Scientists have discovered a reliable way to extract renewable energy from ordinary seawater. The research team, from the Ecole Polytechnique Fédérale de Lausanne’s Laboratory of Nanoscale Biology in Switzerland, employed a natural process called osmosis, where a fluid permeates through a membrane from one side to another.
In this case, salt water is on one side of the membrane, and fresh water on the other. Simply put, as ions from the salt water cross over into the fresh water, they affect the total electrical charge found in the water on each side of the membrane, a charge that can be tapped for electrical use. In this case, the researchers reduced the thickness of a molybdenum disulfide membrane to a mere three atoms — the thinner the membrane, the more electrical current it can generate.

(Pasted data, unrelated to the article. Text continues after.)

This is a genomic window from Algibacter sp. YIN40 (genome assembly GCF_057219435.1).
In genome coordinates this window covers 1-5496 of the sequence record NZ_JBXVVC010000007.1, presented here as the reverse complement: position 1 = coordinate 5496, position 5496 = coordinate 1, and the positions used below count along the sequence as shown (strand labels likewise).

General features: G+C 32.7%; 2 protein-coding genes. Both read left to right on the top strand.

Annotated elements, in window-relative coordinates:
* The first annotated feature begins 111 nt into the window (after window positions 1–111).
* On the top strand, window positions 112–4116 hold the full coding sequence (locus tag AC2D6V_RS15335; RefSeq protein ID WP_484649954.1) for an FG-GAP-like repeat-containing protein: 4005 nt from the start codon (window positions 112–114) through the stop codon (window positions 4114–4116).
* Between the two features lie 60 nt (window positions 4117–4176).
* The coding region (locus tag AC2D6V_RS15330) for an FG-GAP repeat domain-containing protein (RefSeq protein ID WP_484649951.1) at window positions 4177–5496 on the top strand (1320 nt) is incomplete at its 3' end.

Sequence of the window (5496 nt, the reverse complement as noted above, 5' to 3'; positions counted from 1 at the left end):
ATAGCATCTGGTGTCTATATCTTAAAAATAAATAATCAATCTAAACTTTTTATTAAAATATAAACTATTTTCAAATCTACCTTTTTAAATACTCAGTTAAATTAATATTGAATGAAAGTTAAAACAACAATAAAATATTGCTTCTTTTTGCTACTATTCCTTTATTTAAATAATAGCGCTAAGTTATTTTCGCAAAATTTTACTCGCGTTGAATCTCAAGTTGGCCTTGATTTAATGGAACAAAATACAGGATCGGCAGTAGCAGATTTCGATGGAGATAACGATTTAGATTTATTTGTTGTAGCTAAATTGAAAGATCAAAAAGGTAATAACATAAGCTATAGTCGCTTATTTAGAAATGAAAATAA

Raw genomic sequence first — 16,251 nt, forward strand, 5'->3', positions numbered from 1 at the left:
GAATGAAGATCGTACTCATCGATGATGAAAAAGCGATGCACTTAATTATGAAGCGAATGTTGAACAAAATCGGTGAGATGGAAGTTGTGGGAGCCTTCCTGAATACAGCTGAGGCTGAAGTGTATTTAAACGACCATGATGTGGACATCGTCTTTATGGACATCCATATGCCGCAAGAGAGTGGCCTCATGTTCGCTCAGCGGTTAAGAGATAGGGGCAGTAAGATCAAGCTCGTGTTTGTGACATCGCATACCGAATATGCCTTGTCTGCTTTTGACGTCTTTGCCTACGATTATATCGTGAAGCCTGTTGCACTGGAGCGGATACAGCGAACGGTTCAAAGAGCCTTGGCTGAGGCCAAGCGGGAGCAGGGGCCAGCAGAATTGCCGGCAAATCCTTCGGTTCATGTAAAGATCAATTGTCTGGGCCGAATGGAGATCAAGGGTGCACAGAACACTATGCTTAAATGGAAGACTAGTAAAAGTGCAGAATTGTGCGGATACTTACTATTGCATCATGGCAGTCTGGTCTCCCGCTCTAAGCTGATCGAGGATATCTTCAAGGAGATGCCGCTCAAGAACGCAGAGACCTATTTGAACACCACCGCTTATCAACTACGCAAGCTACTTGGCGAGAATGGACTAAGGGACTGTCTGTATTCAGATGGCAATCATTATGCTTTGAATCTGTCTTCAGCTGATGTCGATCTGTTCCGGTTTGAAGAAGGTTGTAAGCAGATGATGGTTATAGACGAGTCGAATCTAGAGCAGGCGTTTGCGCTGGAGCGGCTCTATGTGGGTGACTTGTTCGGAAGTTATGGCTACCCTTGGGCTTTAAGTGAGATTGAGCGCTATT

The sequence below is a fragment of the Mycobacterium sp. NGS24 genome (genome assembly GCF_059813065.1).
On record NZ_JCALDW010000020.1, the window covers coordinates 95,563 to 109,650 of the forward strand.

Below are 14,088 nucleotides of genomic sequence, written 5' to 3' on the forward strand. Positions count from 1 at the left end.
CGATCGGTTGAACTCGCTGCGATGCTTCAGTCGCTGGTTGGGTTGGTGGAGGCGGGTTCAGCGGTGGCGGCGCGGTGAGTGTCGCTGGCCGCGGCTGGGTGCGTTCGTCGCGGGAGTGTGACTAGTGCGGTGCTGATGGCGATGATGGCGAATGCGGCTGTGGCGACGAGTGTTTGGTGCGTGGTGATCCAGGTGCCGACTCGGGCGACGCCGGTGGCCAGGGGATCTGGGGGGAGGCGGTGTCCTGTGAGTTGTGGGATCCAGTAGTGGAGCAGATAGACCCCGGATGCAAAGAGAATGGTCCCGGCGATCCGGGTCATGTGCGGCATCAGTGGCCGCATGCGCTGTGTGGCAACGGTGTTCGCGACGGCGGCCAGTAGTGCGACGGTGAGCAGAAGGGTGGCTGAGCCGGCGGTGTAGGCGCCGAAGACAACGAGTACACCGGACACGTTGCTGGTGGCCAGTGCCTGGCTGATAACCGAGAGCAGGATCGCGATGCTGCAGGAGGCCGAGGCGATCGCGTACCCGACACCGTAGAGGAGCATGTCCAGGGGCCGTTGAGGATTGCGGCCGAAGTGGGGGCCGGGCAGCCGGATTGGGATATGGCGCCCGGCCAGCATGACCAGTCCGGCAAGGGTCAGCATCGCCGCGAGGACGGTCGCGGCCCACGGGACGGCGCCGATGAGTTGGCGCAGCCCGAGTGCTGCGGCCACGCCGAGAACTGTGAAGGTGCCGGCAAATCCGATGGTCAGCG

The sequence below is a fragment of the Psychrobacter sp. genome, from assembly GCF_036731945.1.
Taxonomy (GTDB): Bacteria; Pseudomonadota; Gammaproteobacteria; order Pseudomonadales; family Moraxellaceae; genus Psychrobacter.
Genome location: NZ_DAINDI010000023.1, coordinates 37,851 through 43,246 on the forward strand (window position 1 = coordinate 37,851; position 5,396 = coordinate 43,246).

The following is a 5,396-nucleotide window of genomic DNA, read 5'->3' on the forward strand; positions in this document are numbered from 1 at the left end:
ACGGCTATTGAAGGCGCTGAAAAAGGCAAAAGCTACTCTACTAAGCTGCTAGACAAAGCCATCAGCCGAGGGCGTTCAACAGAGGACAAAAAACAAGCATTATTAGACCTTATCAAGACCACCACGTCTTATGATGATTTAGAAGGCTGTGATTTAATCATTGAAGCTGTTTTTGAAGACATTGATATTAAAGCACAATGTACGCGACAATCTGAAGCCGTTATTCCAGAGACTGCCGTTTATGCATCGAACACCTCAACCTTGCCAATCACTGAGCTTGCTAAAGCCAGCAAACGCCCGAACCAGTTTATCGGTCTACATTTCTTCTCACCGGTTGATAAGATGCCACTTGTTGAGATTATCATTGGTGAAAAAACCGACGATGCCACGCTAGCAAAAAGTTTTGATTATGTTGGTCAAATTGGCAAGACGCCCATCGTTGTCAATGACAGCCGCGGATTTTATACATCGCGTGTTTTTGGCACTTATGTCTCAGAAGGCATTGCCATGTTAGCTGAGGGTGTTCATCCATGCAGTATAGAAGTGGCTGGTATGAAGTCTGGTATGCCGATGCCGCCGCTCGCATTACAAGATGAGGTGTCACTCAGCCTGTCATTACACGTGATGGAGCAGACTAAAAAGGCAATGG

However, the key to making the device more effective at generating electricity was found in the size of the tiny pores in the membrane that allow the ions through: if the holes are too small, the device produces more voltage, but has a weak electrical current; conversely, if the holes are too big, the device’s efficiency drops, resulting in a higher current, but lower voltage. By tweaking the size of the nanopore used, the researchers found its optimal size, enabling them to squeeze a large amount of electricity out of the device: they estimate that a one-meter square membrane (10.8 square feet) membrane could generate 1 megawatt of electricity.
The advantage this form of power generation has over other renewable sources is that it can potentially maintain constant power generation, as opposed to solar or wind generation, methods that must rely on the availability of their respective energy sources. The osmosis method would be most effective in river estuaries, where large volumes of fresh water meet the sea, and manufacturing costs should be relatively cheap, as the molybdenum disulfide used to make the membranes is relatively abundant. The only hurdle seen by the research team is devising a method of reliably manufacturing the nanopores in the membrane on a large scale, to allow for large-scale manufacturing of the devices.